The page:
For the spin putt to be effective, you have to be squared up with the basket, feet shoulder length apart, with your strong leg forward of your weak leg. Make sure there is plenty of spring in your legs because most of the oomph behind the disc will come from your lower body. 

Angle Control

You’re attacking the basket straight on, but you want to place a little hyzer or anhyzer on your disc, depending on the distance. Inside the circle, keep the disc flat or at a slight hyzer. Switch to a slight anhyzer when you’re outside the circle. It will lift the nose of the disc and give it some more glide before diving when it runs out of steam. 

Follow Through

Follow-through is worth mentioning because it’s the most important part of the putt. Proper follow-through enables the spin on the disc. Without the spin, the disc is just a flat piece of plastic in the air, compromised by the whims of aerodynamics. Bring the disc into your body at waist level, and lunge straight forward at the basket, using your fan grip to release and spin the disc. 

Push Putt

The push-putt looks similar to the spin putt, except you’re not bringing the disc into your waist or gut and springing forward from that position. The push-putt keeps the spring but changes the dynamics of the throwing motion. Think of a pendulum on a clock, and you have a basic understanding of how the push-putt works.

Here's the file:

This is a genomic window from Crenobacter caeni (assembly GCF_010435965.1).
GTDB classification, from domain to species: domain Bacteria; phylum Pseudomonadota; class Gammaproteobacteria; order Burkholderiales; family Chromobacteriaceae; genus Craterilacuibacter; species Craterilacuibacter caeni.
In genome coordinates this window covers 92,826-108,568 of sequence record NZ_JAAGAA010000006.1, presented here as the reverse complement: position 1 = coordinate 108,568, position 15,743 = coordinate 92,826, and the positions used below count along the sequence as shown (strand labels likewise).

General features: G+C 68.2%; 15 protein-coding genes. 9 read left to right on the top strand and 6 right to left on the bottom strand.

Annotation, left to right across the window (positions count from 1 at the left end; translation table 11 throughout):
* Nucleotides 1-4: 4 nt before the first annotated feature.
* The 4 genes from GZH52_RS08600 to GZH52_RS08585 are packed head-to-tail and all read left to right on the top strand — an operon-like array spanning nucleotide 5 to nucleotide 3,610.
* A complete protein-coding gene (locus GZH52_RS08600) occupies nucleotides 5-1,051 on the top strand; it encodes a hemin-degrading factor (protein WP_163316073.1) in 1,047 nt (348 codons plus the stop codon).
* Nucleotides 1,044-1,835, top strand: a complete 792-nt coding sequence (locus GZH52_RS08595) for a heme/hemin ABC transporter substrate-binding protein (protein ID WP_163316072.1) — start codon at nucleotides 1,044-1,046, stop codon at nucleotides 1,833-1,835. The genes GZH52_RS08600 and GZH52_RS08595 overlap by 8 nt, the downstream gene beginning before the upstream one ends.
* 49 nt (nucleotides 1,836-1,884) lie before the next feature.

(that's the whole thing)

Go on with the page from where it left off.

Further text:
Feet Position

The position of your feet is the same as that of the spin putt. Square up with the basket with your strong leg and a small stride behind your weak leg. Along with the finger pop (more on that below), the spring in your knees is where all of your power lies. 

Angle Control

Place a small amount of hyzer on the disc as your arm swings up and out. The hyzer allows you to pop your fingers out, generating a little spin and lifting the disc. Use a fan grip with your fingers curled in just enough to pop them out and generate lift under and behind the disc. 

Follow Through

The follow-through is pretty much the same as the spin putt. Extend your arm out, body straight, and lean towards the basket as if you just launched yourself towards it. Pop your fingers out and finish the throw with an open palm facing the sky. 

Straddle Putt